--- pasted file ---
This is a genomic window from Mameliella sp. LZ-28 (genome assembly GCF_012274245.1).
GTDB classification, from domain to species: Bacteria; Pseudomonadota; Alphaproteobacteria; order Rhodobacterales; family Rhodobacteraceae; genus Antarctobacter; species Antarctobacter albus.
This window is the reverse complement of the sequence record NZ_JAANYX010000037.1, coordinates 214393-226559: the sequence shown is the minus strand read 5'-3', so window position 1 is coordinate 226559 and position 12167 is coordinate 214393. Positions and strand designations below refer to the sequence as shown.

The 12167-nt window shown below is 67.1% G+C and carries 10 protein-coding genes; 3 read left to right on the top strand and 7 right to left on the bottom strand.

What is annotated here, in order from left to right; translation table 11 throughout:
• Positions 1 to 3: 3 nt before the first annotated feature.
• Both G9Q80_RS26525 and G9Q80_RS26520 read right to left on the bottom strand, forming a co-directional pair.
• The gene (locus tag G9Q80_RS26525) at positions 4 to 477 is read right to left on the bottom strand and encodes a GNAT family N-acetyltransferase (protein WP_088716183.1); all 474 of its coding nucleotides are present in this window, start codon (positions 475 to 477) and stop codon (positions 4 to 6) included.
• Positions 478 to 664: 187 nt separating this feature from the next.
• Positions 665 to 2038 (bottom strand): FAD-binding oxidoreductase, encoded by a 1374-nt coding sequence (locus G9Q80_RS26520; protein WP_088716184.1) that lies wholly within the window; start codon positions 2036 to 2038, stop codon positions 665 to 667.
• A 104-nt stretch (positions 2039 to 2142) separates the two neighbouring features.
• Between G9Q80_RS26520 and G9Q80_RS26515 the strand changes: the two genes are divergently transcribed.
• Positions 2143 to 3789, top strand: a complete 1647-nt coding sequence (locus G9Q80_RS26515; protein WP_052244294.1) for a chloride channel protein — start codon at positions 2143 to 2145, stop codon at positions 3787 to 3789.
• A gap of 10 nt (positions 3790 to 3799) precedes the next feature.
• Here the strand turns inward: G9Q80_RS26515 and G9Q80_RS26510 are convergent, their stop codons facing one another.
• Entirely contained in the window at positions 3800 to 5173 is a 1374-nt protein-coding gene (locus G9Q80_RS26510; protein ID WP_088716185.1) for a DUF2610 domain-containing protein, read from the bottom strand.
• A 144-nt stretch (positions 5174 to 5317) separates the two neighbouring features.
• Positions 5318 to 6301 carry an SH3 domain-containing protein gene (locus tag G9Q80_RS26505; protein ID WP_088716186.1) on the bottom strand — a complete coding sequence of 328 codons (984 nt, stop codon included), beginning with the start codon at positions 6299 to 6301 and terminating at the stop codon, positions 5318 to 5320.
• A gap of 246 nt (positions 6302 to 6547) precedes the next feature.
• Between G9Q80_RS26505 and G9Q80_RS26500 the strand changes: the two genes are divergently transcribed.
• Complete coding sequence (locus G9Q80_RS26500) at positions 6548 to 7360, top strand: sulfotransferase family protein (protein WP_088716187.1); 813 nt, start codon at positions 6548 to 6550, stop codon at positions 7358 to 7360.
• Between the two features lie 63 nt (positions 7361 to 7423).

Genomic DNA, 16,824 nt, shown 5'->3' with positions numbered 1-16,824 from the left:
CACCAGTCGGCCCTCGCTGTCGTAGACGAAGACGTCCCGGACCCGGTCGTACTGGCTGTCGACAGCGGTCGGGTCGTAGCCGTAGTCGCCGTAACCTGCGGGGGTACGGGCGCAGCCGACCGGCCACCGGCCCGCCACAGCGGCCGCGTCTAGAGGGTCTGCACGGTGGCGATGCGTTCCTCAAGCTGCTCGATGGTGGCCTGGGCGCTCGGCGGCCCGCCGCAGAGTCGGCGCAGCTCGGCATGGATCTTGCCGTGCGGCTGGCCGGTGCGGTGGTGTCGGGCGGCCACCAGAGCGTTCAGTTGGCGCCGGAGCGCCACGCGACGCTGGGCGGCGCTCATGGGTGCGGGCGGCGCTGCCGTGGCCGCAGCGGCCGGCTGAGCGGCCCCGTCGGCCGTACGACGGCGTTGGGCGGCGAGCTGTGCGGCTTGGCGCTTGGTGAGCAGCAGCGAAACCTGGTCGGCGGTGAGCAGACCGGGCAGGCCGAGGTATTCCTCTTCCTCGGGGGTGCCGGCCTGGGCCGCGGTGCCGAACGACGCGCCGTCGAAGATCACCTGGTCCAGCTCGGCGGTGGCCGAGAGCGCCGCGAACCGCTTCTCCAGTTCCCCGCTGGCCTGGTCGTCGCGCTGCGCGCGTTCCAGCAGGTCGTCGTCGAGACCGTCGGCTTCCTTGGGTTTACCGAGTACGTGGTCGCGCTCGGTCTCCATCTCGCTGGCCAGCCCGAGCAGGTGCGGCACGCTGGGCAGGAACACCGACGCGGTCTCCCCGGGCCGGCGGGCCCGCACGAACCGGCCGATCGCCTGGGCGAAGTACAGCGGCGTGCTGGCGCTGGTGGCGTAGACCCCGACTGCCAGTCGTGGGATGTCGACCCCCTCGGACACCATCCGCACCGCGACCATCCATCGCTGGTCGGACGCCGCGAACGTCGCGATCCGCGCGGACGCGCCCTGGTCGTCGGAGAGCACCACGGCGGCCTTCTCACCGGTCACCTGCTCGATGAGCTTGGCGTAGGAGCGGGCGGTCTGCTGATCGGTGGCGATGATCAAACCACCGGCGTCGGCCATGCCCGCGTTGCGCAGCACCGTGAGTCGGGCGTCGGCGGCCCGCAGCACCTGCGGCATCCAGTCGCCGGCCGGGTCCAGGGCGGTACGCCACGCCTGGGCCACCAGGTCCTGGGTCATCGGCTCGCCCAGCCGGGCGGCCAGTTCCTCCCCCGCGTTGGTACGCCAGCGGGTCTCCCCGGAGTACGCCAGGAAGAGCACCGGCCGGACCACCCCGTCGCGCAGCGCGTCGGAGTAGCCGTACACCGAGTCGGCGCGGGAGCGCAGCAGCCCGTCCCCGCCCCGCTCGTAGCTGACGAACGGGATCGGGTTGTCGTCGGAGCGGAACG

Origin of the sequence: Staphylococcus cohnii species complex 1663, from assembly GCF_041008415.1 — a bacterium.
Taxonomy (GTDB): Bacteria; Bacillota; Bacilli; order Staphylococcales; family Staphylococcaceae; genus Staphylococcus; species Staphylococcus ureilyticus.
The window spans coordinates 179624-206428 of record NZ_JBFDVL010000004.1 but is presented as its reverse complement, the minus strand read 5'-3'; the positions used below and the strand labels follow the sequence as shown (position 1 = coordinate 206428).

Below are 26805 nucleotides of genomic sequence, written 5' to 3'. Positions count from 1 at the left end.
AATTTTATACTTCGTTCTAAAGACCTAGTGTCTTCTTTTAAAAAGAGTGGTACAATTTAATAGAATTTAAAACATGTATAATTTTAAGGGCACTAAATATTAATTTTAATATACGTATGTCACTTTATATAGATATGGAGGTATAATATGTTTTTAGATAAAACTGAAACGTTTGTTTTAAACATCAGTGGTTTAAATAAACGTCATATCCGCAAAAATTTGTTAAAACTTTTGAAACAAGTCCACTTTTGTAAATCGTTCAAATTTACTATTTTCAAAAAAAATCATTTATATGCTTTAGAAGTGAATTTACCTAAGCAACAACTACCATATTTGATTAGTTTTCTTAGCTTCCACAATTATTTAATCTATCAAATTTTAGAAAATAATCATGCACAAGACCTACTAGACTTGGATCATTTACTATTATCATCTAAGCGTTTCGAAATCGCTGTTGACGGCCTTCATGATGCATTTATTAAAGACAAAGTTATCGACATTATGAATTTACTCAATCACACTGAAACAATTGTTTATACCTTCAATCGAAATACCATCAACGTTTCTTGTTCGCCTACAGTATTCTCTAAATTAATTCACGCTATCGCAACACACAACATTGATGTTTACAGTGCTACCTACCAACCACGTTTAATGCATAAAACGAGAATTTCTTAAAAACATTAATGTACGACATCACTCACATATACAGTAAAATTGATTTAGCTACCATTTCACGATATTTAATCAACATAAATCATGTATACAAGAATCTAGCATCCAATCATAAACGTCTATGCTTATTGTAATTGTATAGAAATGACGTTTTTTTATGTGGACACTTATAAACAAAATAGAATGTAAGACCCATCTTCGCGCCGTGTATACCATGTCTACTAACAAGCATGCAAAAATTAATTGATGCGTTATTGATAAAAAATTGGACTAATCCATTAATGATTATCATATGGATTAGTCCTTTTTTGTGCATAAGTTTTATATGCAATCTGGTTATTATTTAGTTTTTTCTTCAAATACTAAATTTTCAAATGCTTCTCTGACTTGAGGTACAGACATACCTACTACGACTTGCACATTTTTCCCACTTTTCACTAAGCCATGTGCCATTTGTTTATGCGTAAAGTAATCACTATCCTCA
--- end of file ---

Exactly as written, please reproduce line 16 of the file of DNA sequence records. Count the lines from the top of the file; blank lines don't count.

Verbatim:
• Entirely contained in the window at positions 3800 to 5173 is a 1374-nt protein-coding gene (locus G9Q80_RS26510; protein ID WP_088716185.1) for a DUF2610 domain-containing protein, read from the bottom strand.